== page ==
Cat:

For sedation, 5-10 mg/kg b.w. to examine and treat the animal without any pain. For general anaesthesia, 20-25 mg/kg. b.w. intramuscularly. Intensive analgesia (painlessness) starts 5-10 minutes later and persists for 20-40 minutes. Only for interventions that do not require relaxation. To reduce the percentage of side ketamine manifestations and to achieve relaxation, the following procedure is recommended: atropine 0.05 mg/kg b.w. + xylazine 0.5 mg/kg b.w. subcutaneously (or diazepam 0.25-0.5 mg/kg b.w. intramuscularly). 15-20 minutes later, ketamine 10-15 mg/kg intramuscularly.

Feline:

Xylazine 1-2 mg/kg b.w., ketamine 2-4 mg/kg, ketamine (separately) 7-8 mg/kg b.w.

Monkey:

Ketamine (separately) 8-10 mg/kg b.w.

Ape:

Xylazine 0.5-1 mg/kg b.w., ketamine 3-5 mg/kg b.w.

Antelope, deer, roe deer:

Xylazine 1-3 mg/kg b.w., ketamine 2-7 mg/kg b.w.

Bird of prey:

15-30 mg/kg b.w.

Parrot:

20 mg/kg b.w.

Pigeon:

20-40 mg/kg b.w.

Reptile:

50-100 mg/kg b.w.

Mouse:

125-200 mg/kg b.w. intraperitoneally

Rat:

80-130 mg/kg b.w. intraperitoneally

Guinea pig:

100-200 mg/kg b.w. (in combination with xylazine 25-100 mg/kg b.w.)

Route of administration:

Ketamine is applied intramuscularly (i.m.) or intravenously (i.v.). Atropine is recommended to reduce salivation.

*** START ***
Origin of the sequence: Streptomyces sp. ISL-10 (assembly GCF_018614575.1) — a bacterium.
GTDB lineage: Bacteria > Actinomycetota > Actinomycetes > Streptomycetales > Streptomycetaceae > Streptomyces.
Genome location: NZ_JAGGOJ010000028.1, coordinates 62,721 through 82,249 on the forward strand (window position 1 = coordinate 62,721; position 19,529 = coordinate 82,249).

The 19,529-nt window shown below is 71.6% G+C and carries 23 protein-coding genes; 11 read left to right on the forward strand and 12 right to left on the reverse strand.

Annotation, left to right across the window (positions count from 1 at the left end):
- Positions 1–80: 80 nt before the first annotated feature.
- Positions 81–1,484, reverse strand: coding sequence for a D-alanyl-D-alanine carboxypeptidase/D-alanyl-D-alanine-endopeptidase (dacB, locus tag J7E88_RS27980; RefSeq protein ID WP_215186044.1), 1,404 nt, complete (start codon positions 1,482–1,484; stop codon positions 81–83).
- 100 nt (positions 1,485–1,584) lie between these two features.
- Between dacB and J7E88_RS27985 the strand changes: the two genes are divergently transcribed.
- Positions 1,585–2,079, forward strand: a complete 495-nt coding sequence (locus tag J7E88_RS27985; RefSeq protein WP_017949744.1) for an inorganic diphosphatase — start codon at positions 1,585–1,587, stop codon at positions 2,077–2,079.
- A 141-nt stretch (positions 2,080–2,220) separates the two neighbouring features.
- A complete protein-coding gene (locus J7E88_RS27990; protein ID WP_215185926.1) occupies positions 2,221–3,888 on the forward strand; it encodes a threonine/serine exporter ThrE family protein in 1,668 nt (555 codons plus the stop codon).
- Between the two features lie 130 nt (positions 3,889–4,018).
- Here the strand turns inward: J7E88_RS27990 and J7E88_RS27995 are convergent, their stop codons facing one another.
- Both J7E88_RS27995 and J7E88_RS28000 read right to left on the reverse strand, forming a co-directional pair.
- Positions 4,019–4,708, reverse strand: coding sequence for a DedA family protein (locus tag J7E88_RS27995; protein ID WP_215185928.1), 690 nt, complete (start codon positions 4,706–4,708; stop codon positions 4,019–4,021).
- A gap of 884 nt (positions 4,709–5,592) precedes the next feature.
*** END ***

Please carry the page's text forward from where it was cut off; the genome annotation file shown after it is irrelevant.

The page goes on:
Special precautions:

During the onset of effect and awakening the animals should not be disturbed with noise and other stimuli. Otherwise, psychomotoric unrest to excitations may occur when higher doses are applied without a suitable premedication. If body temperature is decreased during the ketamine anaesthesia, the patients should be held in a tempered environment.
If the eyes are open, the cornea should be protected before desiccation with eye drops or ointment.
In case of suppressed breathing due to overdose or fast i.v. application, deepened pulmonary ventilation by manual or mechanical thorax compression is necessary up to the onset of sufficient spontaneous breathing.
Before the pharynx, larynx and trachea surgery myorelaxants (drugs that reduce muscle tone) should be used.
Twelve-hour starvation is recommended before administration.

Storage:

Store at a temperature between 10 and 25°C, protect from the light.

Warning:

In horses and donkeys, the use of ketamine alone is unsuitable due to uncontrollable excitations.

Withdrawal period:

Meat 24 hours, no withdrawal period for milk.

Package:

50 ml

Shelf life:

24 months, 28 days after the first opening (application).